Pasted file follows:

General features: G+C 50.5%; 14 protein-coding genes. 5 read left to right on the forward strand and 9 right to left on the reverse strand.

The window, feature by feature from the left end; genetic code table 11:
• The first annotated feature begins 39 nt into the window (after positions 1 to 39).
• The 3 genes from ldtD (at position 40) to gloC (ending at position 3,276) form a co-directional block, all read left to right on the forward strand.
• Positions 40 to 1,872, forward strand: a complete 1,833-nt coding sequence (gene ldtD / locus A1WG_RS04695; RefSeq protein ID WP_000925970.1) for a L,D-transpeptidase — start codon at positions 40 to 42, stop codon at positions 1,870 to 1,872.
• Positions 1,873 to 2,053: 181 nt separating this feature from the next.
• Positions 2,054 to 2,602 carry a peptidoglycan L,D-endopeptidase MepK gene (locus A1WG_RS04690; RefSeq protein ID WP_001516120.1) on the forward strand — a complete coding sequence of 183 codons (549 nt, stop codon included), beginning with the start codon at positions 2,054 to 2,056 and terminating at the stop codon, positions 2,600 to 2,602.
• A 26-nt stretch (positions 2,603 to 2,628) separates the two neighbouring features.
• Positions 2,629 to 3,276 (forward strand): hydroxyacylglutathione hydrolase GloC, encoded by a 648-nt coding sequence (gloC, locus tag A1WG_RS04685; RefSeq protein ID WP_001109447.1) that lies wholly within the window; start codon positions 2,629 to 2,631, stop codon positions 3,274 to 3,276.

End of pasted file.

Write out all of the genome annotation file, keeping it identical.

General features: G+C 50.5%; 14 protein-coding genes. 5 read left to right on the forward strand and 9 right to left on the reverse strand.

The window, feature by feature from the left end; genetic code table 11:
• The first annotated feature begins 39 nt into the window (after positions 1 to 39).
• The 3 genes from ldtD (at position 40) to gloC (ending at position 3,276) form a co-directional block, all read left to right on the forward strand.
• Positions 40 to 1,872, forward strand: a complete 1,833-nt coding sequence (gene ldtD / locus A1WG_RS04695; RefSeq protein ID WP_000925970.1) for a L,D-transpeptidase — start codon at positions 40 to 42, stop codon at positions 1,870 to 1,872.
• Positions 1,873 to 2,053: 181 nt separating this feature from the next.
• Positions 2,054 to 2,602 carry a peptidoglycan L,D-endopeptidase MepK gene (locus A1WG_RS04690; RefSeq protein ID WP_001516120.1) on the forward strand — a complete coding sequence of 183 codons (549 nt, stop codon included), beginning with the start codon at positions 2,054 to 2,056 and terminating at the stop codon, positions 2,600 to 2,602.
• A 26-nt stretch (positions 2,603 to 2,628) separates the two neighbouring features.
• Positions 2,629 to 3,276 (forward strand): hydroxyacylglutathione hydrolase GloC, encoded by a 648-nt coding sequence (gloC, locus tag A1WG_RS04685; RefSeq protein ID WP_001109447.1) that lies wholly within the window; start codon positions 2,629 to 2,631, stop codon positions 3,274 to 3,276.